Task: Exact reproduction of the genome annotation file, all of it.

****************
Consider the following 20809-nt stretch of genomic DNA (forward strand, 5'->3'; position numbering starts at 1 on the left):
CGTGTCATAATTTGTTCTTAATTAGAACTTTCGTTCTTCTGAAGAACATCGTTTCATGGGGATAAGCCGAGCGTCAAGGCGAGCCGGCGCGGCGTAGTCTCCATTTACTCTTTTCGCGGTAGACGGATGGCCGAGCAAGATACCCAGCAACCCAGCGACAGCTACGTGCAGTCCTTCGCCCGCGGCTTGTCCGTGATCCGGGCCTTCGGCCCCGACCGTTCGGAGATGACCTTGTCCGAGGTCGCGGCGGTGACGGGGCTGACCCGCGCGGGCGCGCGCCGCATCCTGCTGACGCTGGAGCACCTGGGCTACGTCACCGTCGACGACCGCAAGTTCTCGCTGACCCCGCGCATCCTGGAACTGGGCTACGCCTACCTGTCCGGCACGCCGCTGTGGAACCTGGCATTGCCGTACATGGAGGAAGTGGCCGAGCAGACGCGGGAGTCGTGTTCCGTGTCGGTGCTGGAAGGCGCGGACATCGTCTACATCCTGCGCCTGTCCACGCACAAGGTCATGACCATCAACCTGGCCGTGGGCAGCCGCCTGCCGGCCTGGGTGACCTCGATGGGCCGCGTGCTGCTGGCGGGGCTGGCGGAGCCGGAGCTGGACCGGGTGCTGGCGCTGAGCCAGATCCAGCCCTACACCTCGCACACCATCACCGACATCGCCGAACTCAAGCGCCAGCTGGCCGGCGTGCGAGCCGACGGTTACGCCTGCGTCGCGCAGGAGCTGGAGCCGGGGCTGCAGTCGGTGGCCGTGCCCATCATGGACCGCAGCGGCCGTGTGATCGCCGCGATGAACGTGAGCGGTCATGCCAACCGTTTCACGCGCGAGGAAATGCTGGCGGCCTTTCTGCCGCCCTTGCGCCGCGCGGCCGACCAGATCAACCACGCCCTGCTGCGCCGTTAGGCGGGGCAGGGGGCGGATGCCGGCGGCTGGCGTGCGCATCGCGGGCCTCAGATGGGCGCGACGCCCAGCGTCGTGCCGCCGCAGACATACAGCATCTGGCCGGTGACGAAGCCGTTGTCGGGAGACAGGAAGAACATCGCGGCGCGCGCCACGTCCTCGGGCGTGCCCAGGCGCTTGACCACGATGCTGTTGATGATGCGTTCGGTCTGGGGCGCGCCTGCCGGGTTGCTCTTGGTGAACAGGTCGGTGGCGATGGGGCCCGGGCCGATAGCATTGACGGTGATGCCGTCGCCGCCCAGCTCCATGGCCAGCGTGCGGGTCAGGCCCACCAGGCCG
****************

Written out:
Consider the following 20809-nt stretch of genomic DNA (forward strand, 5'->3'; position numbering starts at 1 on the left):
CGTGTCATAATTTGTTCTTAATTAGAACTTTCGTTCTTCTGAAGAACATCGTTTCATGGGGATAAGCCGAGCGTCAAGGCGAGCCGGCGCGGCGTAGTCTCCATTTACTCTTTTCGCGGTAGACGGATGGCCGAGCAAGATACCCAGCAACCCAGCGACAGCTACGTGCAGTCCTTCGCCCGCGGCTTGTCCGTGATCCGGGCCTTCGGCCCCGACCGTTCGGAGATGACCTTGTCCGAGGTCGCGGCGGTGACGGGGCTGACCCGCGCGGGCGCGCGCCGCATCCTGCTGACGCTGGAGCACCTGGGCTACGTCACCGTCGACGACCGCAAGTTCTCGCTGACCCCGCGCATCCTGGAACTGGGCTACGCCTACCTGTCCGGCACGCCGCTGTGGAACCTGGCATTGCCGTACATGGAGGAAGTGGCCGAGCAGACGCGGGAGTCGTGTTCCGTGTCGGTGCTGGAAGGCGCGGACATCGTCTACATCCTGCGCCTGTCCACGCACAAGGTCATGACCATCAACCTGGCCGTGGGCAGCCGCCTGCCGGCCTGGGTGACCTCGATGGGCCGCGTGCTGCTGGCGGGGCTGGCGGAGCCGGAGCTGGACCGGGTGCTGGCGCTGAGCCAGATCCAGCCCTACACCTCGCACACCATCACCGACATCGCCGAACTCAAGCGCCAGCTGGCCGGCGTGCGAGCCGACGGTTACGCCTGCGTCGCGCAGGAGCTGGAGCCGGGGCTGCAGTCGGTGGCCGTGCCCATCATGGACCGCAGCGGCCGTGTGATCGCCGCGATGAACGTGAGCGGTCATGCCAACCGTTTCACGCGCGAGGAAATGCTGGCGGCCTTTCTGCCGCCCTTGCGCCGCGCGGCCGACCAGATCAACCACGCCCTGCTGCGCCGTTAGGCGGGGCAGGGGGCGGATGCCGGCGGCTGGCGTGCGCATCGCGGGCCTCAGATGGGCGCGACGCCCAGCGTCGTGCCGCCGCAGACATACAGCATCTGGCCGGTGACGAAGCCGTTGTCGGGAGACAGGAAGAACATCGCGGCGCGCGCCACGTCCTCGGGCGTGCCCAGGCGCTTGACCACGATGCTGTTGATGATGCGTTCGGTCTGGGGCGCGCCTGCCGGGTTGCTCTTGGTGAACAGGTCGGTGGCGATGGGGCCCGGGCCGATAGCATTGACGGTGATGCCGTCGCCGCCCAGCTCCATGGCCAGCGTGCGGGTCAGGCCCACCAGGCCG